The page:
By engineering mice to mimic the human Zika infection, and using fluorescent biomarkers to tag infection sites, scientists at the Rockefeller University and La Jolla Institute for Allergy and Immunology found that adult neural progenitor cells could be hijacked by the virus, leading to brain shrinkage and mental impairment.
"Our results are pretty dramatic - in the parts of the brain that lit up, it was like a Christmas tree," said Professor Joseph Gleeson, head of Laboratory of Pediatric Brain Disease at The Rockefeller University, in a released statement about the new study. "It was very clear that the virus wasn't affecting the whole brain evenly, like people are seeing in the fetus."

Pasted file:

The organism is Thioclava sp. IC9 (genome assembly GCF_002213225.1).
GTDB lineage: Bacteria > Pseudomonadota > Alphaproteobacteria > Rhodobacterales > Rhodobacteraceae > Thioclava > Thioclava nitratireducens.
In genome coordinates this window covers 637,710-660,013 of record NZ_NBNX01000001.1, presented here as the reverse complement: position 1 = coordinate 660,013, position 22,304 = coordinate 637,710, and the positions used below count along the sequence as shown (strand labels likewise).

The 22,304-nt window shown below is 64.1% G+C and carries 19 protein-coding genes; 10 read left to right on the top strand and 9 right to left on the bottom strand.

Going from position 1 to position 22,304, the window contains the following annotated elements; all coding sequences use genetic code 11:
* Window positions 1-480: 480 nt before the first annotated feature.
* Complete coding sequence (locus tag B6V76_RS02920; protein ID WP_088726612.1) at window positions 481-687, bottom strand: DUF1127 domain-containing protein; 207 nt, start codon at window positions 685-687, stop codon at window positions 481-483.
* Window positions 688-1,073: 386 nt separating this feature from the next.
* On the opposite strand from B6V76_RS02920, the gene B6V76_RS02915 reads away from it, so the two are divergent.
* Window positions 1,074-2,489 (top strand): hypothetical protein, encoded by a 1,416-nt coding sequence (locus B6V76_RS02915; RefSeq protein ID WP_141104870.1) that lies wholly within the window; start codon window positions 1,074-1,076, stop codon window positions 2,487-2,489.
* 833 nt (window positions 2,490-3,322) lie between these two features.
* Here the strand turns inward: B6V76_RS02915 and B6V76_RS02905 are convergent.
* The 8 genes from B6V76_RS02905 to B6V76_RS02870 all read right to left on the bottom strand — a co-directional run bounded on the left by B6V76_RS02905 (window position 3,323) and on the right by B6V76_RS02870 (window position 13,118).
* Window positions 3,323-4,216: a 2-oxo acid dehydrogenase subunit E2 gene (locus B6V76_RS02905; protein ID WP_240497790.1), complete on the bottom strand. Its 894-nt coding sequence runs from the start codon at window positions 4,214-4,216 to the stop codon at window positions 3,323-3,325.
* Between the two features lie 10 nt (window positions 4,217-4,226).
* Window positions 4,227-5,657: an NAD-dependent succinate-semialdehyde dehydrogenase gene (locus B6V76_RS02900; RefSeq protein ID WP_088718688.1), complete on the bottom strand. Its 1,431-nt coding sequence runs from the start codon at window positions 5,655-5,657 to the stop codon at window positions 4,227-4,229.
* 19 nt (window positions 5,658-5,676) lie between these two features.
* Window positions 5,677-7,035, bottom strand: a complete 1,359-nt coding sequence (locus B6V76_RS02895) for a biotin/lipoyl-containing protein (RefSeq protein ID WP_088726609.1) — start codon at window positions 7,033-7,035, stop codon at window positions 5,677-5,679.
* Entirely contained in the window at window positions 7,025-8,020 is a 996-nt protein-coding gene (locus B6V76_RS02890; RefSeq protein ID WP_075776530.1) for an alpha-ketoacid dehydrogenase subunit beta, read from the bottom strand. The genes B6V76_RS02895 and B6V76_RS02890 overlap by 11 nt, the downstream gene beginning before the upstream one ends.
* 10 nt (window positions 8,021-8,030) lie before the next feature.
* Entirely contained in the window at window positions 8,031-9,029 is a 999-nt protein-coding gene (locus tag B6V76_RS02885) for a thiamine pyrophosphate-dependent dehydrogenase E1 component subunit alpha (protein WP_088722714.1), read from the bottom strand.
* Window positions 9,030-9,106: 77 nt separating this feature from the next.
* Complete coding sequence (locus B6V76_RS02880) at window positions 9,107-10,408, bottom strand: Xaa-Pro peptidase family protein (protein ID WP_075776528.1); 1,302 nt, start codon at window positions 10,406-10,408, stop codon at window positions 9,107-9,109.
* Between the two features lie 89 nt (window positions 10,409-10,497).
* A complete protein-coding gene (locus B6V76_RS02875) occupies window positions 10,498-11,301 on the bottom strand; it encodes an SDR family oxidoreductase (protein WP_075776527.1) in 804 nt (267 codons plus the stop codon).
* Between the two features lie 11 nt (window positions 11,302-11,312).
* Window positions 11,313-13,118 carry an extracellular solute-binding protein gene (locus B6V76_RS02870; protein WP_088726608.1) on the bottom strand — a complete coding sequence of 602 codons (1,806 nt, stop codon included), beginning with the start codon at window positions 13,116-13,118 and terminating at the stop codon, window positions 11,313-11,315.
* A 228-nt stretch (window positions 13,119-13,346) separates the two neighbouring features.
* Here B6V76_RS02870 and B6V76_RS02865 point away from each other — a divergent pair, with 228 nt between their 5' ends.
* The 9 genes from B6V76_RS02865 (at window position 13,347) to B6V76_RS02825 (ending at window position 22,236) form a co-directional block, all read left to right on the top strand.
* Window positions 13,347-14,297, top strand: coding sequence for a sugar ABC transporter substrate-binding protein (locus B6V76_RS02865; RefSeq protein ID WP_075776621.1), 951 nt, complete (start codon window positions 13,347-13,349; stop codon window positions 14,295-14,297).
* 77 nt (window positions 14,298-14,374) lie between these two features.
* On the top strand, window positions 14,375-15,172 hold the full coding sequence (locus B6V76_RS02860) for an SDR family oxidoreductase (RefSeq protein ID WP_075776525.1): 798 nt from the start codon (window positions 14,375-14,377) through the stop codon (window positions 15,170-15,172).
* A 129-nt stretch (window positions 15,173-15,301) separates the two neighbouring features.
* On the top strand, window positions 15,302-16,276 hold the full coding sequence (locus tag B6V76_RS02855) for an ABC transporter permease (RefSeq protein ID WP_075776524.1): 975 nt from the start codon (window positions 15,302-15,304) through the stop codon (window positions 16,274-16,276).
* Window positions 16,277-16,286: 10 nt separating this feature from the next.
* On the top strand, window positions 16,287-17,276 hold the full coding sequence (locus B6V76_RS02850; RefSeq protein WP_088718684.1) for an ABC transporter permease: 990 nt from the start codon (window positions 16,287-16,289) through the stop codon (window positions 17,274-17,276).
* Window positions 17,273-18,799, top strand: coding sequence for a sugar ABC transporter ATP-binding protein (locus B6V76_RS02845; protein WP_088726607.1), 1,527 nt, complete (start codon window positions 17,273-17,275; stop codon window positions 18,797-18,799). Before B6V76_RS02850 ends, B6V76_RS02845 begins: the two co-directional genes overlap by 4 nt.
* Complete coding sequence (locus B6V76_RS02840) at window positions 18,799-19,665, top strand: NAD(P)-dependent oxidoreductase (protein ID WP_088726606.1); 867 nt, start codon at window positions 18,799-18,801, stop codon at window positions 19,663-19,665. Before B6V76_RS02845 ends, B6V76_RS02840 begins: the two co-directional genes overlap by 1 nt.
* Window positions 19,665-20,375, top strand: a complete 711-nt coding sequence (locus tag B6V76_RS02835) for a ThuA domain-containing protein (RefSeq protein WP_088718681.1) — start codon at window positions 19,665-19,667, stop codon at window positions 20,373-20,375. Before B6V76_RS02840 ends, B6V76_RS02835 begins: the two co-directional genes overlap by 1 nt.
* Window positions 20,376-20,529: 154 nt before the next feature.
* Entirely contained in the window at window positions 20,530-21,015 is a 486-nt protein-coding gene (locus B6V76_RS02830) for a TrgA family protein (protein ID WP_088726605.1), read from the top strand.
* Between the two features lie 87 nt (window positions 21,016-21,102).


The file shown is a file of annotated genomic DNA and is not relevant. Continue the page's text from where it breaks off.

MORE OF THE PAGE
Gleeson said in healthy individuals, neural progenitor cells become fully formed neurons and are resistant to Zika, but for some people with weakened immune systems, they may be vulnerable to the virus.
The mature brain, Gleeson said, is learning, and memory that is impacted by Zika could bring about a cognitive decline that is normally associated with Alzheimer's disease or depression. "In the adult, it's only these two populations that are very specific to the stem cells that are affected by virus. These cells are special, and somehow very susceptible to the infection," Gleeson said. "Based on our findings, getting infected with Zika as an adult may not be as innocuous as people think."
Comment: Is this a case of finding a new threat in order to scare a new segment of the population and require more vaccinations to a bogus virus?